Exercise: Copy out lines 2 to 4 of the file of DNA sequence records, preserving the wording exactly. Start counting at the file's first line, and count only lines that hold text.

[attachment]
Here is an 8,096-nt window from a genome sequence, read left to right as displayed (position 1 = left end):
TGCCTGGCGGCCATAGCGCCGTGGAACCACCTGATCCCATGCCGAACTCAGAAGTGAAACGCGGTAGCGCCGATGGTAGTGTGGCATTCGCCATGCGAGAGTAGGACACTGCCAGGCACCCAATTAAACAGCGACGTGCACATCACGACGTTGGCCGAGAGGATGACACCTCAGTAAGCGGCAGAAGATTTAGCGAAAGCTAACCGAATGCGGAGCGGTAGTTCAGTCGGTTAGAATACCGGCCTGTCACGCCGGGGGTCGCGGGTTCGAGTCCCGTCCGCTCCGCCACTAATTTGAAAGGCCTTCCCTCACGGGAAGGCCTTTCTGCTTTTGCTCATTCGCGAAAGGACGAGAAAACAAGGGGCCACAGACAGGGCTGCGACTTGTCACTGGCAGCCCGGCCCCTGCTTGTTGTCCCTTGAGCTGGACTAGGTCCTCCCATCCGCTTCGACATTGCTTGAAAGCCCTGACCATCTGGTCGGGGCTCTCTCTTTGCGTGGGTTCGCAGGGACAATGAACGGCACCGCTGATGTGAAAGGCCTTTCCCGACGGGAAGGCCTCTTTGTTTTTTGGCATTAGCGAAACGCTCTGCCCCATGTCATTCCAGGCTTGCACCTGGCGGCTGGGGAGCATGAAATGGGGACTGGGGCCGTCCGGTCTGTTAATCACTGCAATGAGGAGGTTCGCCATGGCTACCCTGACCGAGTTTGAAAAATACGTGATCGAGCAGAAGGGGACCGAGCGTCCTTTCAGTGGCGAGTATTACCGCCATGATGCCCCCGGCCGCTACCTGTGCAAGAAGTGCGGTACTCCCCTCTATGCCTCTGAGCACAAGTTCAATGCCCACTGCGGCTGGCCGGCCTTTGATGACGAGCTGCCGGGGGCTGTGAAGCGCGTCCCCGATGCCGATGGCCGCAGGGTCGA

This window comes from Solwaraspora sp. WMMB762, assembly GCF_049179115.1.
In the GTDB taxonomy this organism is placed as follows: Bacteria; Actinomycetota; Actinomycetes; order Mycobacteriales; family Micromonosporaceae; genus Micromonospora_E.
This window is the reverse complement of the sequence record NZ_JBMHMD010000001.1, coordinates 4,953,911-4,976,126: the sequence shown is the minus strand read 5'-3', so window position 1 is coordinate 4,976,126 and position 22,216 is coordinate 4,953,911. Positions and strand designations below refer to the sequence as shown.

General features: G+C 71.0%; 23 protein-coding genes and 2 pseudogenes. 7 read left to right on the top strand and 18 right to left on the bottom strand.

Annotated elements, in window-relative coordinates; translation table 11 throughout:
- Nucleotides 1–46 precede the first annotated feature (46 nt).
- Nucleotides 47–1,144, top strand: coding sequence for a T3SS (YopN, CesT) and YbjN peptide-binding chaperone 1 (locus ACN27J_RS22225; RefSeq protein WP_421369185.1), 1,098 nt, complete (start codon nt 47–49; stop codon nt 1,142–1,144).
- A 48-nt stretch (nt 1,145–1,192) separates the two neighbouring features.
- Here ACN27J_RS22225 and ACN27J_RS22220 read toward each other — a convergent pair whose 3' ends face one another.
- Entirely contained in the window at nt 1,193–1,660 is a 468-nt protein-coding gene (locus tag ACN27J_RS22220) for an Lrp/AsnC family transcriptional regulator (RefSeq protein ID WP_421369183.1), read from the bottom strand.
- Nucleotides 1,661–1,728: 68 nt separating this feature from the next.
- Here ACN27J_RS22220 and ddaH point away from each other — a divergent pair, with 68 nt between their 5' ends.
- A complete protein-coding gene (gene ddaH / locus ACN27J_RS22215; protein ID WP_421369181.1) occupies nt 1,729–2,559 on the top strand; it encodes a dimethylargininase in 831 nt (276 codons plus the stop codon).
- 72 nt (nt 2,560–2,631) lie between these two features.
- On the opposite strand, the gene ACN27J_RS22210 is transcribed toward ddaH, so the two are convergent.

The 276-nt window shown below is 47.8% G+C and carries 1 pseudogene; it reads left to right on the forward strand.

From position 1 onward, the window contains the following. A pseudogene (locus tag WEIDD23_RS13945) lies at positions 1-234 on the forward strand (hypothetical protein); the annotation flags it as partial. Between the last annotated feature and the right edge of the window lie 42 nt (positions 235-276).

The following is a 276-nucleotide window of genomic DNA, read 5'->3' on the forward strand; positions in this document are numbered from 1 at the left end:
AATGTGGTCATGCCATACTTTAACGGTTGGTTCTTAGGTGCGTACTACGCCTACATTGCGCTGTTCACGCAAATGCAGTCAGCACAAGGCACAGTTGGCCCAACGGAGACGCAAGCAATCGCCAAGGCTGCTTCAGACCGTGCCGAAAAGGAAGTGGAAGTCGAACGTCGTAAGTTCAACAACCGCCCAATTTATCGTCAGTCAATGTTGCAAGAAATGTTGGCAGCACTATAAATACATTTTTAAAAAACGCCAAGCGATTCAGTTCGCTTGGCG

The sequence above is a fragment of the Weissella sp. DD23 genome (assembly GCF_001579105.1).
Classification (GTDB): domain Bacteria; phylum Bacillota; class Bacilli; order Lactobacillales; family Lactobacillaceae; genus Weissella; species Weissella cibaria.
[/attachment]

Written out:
TGCCTGGCGGCCATAGCGCCGTGGAACCACCTGATCCCATGCCGAACTCAGAAGTGAAACGCGGTAGCGCCGATGGTAGTGTGGCATTCGCCATGCGAGAGTAGGACACTGCCAGGCACCCAATTAAACAGCGACGTGCACATCACGACGTTGGCCGAGAGGATGACACCTCAGTAAGCGGCAGAAGATTTAGCGAAAGCTAACCGAATGCGGAGCGGTAGTTCAGTCGGTTAGAATACCGGCCTGTCACGCCGGGGGTCGCGGGTTCGAGTCCCGTCCGCTCCGCCACTAATTTGAAAGGCCTTCCCTCACGGGAAGGCCTTTCTGCTTTTGCTCATTCGCGAAAGGACGAGAAAACAAGGGGCCACAGACAGGGCTGCGACTTGTCACTGGCAGCCCGGCCCCTGCTTGTTGTCCCTTGAGCTGGACTAGGTCCTCCCATCCGCTTCGACATTGCTTGAAAGCCCTGACCATCTGGTCGGGGCTCTCTCTTTGCGTGGGTTCGCAGGGACAATGAACGGCACCGCTGATGTGAAAGGCCTTTCCCGACGGGAAGGCCTCTTTGTTTTTTGGCATTAGCGAAACGCTCTGCCCCATGTCATTCCAGGCTTGCACCTGGCGGCTGGGGAGCATGAAATGGGGACTGGGGCCGTCCGGTCTGTTAATCACTGCAATGAGGAGGTTCGCCATGGCTACCCTGACCGAGTTTGAAAAATACGTGATCGAGCAGAAGGGGACCGAGCGTCCTTTCAGTGGCGAGTATTACCGCCATGATGCCCCCGGCCGCTACCTGTGCAAGAAGTGCGGTACTCCCCTCTATGCCTCTGAGCACAAGTTCAATGCCCACTGCGGCTGGCCGGCCTTTGATGACGAGCTGCCGGGGGCTGTGAAGCGCGTCCCCGATGCCGATGGCCGCAGGGTCGA

This window comes from Solwaraspora sp. WMMB762, assembly GCF_049179115.1.
In the GTDB taxonomy this organism is placed as follows: Bacteria; Actinomycetota; Actinomycetes; order Mycobacteriales; family Micromonosporaceae; genus Micromonospora_E.